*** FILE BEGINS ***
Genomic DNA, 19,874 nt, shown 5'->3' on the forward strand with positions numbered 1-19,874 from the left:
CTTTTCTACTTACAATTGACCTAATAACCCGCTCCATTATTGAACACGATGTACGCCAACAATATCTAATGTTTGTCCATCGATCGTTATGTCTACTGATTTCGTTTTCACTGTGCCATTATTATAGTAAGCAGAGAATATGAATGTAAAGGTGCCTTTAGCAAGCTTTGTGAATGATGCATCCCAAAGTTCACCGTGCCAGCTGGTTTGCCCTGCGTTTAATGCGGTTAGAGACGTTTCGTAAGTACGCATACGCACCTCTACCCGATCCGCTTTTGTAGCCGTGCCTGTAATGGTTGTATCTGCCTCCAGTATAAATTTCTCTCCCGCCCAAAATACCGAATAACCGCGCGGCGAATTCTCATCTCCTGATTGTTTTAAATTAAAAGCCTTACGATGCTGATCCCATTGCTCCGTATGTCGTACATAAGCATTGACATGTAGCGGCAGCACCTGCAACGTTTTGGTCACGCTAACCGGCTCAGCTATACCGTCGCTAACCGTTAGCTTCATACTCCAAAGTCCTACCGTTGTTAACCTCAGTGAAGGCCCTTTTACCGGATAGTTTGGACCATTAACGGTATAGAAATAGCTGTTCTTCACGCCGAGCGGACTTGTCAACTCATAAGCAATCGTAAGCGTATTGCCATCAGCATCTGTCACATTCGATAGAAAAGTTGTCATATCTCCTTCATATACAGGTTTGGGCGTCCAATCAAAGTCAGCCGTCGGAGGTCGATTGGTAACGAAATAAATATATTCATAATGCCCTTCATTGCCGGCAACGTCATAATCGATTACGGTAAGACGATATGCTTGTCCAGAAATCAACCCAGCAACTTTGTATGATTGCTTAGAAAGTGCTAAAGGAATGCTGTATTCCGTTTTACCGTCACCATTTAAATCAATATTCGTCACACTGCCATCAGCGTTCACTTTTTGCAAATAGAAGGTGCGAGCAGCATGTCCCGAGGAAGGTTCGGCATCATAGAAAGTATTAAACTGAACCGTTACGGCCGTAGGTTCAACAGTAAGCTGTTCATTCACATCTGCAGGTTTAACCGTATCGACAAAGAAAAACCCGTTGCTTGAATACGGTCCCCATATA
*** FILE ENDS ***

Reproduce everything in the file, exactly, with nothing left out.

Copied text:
Genomic DNA, 19,874 nt, shown 5'->3' on the forward strand with positions numbered 1-19,874 from the left:
CTTTTCTACTTACAATTGACCTAATAACCCGCTCCATTATTGAACACGATGTACGCCAACAATATCTAATGTTTGTCCATCGATCGTTATGTCTACTGATTTCGTTTTCACTGTGCCATTATTATAGTAAGCAGAGAATATGAATGTAAAGGTGCCTTTAGCAAGCTTTGTGAATGATGCATCCCAAAGTTCACCGTGCCAGCTGGTTTGCCCTGCGTTTAATGCGGTTAGAGACGTTTCGTAAGTACGCATACGCACCTCTACCCGATCCGCTTTTGTAGCCGTGCCTGTAATGGTTGTATCTGCCTCCAGTATAAATTTCTCTCCCGCCCAAAATACCGAATAACCGCGCGGCGAATTCTCATCTCCTGATTGTTTTAAATTAAAAGCCTTACGATGCTGATCCCATTGCTCCGTATGTCGTACATAAGCATTGACATGTAGCGGCAGCACCTGCAACGTTTTGGTCACGCTAACCGGCTCAGCTATACCGTCGCTAACCGTTAGCTTCATACTCCAAAGTCCTACCGTTGTTAACCTCAGTGAAGGCCCTTTTACCGGATAGTTTGGACCATTAACGGTATAGAAATAGCTGTTCTTCACGCCGAGCGGACTTGTCAACTCATAAGCAATCGTAAGCGTATTGCCATCAGCATCTGTCACATTCGATAGAAAAGTTGTCATATCTCCTTCATATACAGGTTTGGGCGTCCAATCAAAGTCAGCCGTCGGAGGTCGATTGGTAACGAAATAAATATATTCATAATGCCCTTCATTGCCGGCAACGTCATAATCGATTACGGTAAGACGATATGCTTGTCCAGAAATCAACCCAGCAACTTTGTATGATTGCTTAGAAAGTGCTAAAGGAATGCTGTATTCCGTTTTACCGTCACCATTTAAATCAATATTCGTCACACTGCCATCAGCGTTCACTTTTTGCAAATAGAAGGTGCGAGCAGCATGTCCCGAGGAAGGTTCGGCATCATAGAAAGTATTAAACTGAACCGTTACGGCCGTAGGTTCAACAGTAAGCTGTTCATTCACATCTGCAGGTTTAACCGTATCGACAAAGAAAAACCCGTTGCTTGAATACGGTCCCCATATA